This site is intended for health professionals only

Regular phosphodiesterase 5 inhibitor use increases risk of adverse ocular events

Regular phosphodiesterase 5 inhibitor use in men has been found to be associated with an increased risk of ocular adverse events

Phosphodiesterase 5 inhibitor use in men is associated with an increased risk of developing adverse ocular events including serous retinal detachment (SRD, retinal vascular occlusion (RVO) and ischaemic optic neuropathy (ION). This was the finding of an analysis of a US private health claims database by researchers from Collaboration for Epidemiology of Ocular Diseases, Department of Ophthalmology and Visual Sciences, University of British Columbia, Vancouver, Canada.

The phosphodiesterase 5 inhibitor (PDE5I) drugs have revolutionised the management of erectile dysfunction in men. While the condition is not an inevitable consequence of the aging process, the prevalence increases from around 5.1% in 20 to 39-year-old men to 70.2% in men 70 years of age and older. The first agent to be made available was sildenafil and there are currently three other marketed agents, vardenafil, tadalafil and avanafil. Although adverse ocular events such as transient blue discolouration and increased brightness have been reported with these drugs, one critical analysis of the literature concluded that there was a lack of conclusive evidence to indicate a direct cause-effect relationship between phosphodiesterase 5 inhibitor and vision-threatening ocular events.

Since most of the data on adverse optic events has arisen through case reports, for the present study, the Canadian team sought to quantify the risks of SRD, RVO and ION associated with the use of phosphodiesterase 5 inhibitors.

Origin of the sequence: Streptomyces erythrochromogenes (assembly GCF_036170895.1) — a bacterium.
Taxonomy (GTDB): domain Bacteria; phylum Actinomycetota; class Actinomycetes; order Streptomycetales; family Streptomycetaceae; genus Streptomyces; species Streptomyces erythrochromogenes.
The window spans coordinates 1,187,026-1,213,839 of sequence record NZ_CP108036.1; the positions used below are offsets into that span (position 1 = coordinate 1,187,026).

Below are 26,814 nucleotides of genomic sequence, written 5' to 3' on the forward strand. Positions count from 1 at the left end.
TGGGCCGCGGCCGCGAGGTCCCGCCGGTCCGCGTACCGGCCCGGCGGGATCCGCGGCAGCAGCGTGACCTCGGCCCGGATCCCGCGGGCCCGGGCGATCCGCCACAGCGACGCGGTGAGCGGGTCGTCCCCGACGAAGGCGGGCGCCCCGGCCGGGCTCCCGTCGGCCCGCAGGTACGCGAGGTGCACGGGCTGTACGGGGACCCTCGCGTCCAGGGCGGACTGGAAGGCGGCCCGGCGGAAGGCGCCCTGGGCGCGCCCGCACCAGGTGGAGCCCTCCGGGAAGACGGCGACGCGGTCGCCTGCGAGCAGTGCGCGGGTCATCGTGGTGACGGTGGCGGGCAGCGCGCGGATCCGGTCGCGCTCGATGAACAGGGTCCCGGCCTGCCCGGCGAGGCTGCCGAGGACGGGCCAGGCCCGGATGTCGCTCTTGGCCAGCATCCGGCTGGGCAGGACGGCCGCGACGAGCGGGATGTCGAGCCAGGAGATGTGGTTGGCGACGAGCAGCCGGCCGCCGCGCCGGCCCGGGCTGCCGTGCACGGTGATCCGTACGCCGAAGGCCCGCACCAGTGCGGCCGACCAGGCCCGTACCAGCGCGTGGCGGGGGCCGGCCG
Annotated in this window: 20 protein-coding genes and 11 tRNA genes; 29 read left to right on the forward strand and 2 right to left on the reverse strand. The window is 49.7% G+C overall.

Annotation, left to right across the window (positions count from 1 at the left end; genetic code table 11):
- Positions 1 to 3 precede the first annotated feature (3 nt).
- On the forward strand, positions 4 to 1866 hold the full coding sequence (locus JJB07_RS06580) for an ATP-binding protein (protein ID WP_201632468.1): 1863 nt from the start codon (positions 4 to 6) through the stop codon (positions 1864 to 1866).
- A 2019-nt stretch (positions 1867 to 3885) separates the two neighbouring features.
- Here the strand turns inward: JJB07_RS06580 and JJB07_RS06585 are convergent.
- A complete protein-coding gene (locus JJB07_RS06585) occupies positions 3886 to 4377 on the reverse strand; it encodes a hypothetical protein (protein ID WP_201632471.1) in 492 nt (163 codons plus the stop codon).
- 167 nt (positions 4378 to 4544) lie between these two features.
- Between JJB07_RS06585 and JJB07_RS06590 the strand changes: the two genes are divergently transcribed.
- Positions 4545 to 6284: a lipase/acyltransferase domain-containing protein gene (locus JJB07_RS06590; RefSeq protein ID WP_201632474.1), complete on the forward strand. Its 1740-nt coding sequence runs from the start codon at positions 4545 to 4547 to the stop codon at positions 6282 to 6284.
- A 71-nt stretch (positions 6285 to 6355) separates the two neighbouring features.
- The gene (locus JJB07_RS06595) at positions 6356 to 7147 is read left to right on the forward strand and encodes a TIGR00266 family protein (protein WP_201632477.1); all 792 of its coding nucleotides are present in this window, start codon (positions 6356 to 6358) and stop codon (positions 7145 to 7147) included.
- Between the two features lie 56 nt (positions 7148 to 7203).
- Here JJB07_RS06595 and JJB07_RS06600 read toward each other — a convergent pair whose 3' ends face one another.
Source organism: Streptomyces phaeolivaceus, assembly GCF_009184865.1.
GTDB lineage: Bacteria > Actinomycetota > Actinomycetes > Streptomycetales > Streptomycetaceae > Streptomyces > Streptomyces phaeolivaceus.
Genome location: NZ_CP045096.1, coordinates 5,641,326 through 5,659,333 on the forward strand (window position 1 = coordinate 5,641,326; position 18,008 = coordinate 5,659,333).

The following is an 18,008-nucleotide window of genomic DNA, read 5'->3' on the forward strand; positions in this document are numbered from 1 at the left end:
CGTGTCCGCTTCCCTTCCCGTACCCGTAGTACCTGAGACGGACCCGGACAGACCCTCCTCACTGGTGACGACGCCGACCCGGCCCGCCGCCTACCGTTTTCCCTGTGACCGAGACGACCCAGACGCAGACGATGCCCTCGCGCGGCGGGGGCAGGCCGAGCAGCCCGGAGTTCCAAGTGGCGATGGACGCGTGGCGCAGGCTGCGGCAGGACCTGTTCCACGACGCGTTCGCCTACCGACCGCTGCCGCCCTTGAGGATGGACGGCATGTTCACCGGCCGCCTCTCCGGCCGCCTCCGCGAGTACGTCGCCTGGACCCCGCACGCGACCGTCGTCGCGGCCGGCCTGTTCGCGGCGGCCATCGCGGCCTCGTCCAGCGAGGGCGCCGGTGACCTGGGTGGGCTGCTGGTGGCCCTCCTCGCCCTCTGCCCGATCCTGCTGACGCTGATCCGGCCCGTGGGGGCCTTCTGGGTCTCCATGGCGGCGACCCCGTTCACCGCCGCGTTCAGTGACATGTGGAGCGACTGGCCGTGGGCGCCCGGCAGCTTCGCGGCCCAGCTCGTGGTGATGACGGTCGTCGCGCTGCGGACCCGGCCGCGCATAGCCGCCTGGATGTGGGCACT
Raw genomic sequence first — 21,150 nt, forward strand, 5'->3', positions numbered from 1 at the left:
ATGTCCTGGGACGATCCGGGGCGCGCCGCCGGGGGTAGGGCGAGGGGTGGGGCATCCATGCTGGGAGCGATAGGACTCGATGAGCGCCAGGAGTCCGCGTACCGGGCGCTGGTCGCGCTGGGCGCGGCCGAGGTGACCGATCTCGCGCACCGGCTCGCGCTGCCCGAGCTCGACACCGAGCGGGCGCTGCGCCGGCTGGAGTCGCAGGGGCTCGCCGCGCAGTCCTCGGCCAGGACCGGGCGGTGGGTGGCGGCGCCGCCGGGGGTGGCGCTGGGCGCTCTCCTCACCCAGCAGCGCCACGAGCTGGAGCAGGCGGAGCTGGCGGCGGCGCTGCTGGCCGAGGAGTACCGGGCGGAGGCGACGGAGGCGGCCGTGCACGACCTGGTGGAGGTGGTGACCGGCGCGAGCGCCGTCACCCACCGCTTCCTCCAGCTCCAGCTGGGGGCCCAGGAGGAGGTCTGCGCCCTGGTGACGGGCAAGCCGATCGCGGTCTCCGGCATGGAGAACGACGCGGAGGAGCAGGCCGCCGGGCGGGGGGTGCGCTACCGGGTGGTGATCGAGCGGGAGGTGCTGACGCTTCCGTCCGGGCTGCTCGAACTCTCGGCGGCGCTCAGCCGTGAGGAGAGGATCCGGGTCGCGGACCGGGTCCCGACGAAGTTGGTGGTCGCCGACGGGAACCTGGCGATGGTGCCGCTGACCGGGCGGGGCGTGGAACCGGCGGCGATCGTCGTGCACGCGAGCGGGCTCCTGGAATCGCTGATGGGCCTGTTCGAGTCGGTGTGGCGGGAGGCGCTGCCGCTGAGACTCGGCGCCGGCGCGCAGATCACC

Using the PharMetrics Plus database the team identified a cohort of new PDE5I users and excluded all cases where SRD, RVO and ION had been diagnosed in the year prior to initiation of the drugs. Male users were then followed up until the development of one of the three adverse events occurred and which was set as the composite primary outcome. For each PDE5I, the researchers age-matched 4 control, non-users, who entered the database at the same time.

Phosphodiesterase 5 inhibitor use and adverse ocular events

The PDE5I cohort included 213,033 individuals with a mean age of 64.6 years and who were followed-up for a mean of 3.8 years. Among PDE5I users, co-morbidities included hypertension (24.6%), diabetes (38.1%) and coronary artery disease (36.1%) and 9.8% were smokers.

After adjustment for co-morbidities, PDE5I use was associated with a higher incidence of all three (SRD, RVO, ION) adverse ocular events (incidence rate ratio, IRR = 1.85, 95% CI 1.41 – 2.42). Moreover, when considered separately, each of the outcomes was also independently associated with a higher risk among PDE5I users compared to non-users. For example, the IRR for SRD, RVO and ION were 2.58, 1.44 and 2.02 respectively.

While the use of PDE5I appeared to be associated an increased risk of adverse ocular events, the actual incidence was low, with 15.5 cases per 10,000 person years for the composite outcome and, for example, 3.8 cases 10,000 person years for SRD.

The authors concluded that their findings suggested that men who were regular users of PDE5I should be cognisant of any adverse ocular events and to alert their physician if they experience any visual problems.

Etminan M et al. Risk of Ocular Adverse Events Associated With Use of Phosphodiesterase 5 Inhibitors in Men in the US JAMA Ophthalmol 2022

Latest Issue

Be in the know
Subscribe to Hospital Pharmacy Europe newsletter and magazine